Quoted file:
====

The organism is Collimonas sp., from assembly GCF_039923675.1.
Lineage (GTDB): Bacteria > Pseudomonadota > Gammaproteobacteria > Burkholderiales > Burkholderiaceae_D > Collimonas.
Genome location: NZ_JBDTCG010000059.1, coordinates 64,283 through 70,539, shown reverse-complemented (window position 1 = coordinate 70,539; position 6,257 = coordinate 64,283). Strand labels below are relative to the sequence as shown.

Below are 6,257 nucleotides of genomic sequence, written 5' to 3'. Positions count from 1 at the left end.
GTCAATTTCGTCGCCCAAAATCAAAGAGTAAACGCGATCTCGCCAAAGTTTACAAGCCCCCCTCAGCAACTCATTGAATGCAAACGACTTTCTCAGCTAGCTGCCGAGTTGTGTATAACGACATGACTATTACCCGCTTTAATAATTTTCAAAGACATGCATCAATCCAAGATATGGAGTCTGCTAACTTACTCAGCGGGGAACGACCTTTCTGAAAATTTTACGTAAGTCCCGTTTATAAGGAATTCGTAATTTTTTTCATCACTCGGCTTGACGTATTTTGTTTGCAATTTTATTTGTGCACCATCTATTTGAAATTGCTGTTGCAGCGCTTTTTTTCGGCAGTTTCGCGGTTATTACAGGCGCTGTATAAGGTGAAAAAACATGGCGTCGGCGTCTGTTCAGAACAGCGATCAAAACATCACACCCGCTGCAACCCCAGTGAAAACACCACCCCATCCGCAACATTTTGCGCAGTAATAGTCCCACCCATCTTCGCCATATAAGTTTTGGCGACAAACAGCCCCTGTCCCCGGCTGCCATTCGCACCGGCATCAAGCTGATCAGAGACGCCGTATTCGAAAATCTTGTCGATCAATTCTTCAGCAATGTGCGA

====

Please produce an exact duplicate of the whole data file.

The organism is Collimonas sp., from assembly GCF_039923675.1.
Lineage (GTDB): Bacteria > Pseudomonadota > Gammaproteobacteria > Burkholderiales > Burkholderiaceae_D > Collimonas.
Genome location: NZ_JBDTCG010000059.1, coordinates 64,283 through 70,539, shown reverse-complemented (window position 1 = coordinate 70,539; position 6,257 = coordinate 64,283). Strand labels below are relative to the sequence as shown.

Below are 6,257 nucleotides of genomic sequence, written 5' to 3'. Positions count from 1 at the left end.
GTCAATTTCGTCGCCCAAAATCAAAGAGTAAACGCGATCTCGCCAAAGTTTACAAGCCCCCCTCAGCAACTCATTGAATGCAAACGACTTTCTCAGCTAGCTGCCGAGTTGTGTATAACGACATGACTATTACCCGCTTTAATAATTTTCAAAGACATGCATCAATCCAAGATATGGAGTCTGCTAACTTACTCAGCGGGGAACGACCTTTCTGAAAATTTTACGTAAGTCCCGTTTATAAGGAATTCGTAATTTTTTTCATCACTCGGCTTGACGTATTTTGTTTGCAATTTTATTTGTGCACCATCTATTTGAAATTGCTGTTGCAGCGCTTTTTTTCGGCAGTTTCGCGGTTATTACAGGCGCTGTATAAGGTGAAAAAACATGGCGTCGGCGTCTGTTCAGAACAGCGATCAAAACATCACACCCGCTGCAACCCCAGTGAAAACACCACCCCATCCGCAACATTTTGCGCAGTAATAGTCCCACCCATCTTCGCCATATAAGTTTTGGCGACAAACAGCCCCTGTCCCCGGCTGCCATTCGCACCGGCATCAAGCTGATCAGAGACGCCGTATTCGAAAATCTTGTCGATCAATTCTTCAGCAATGTGCGA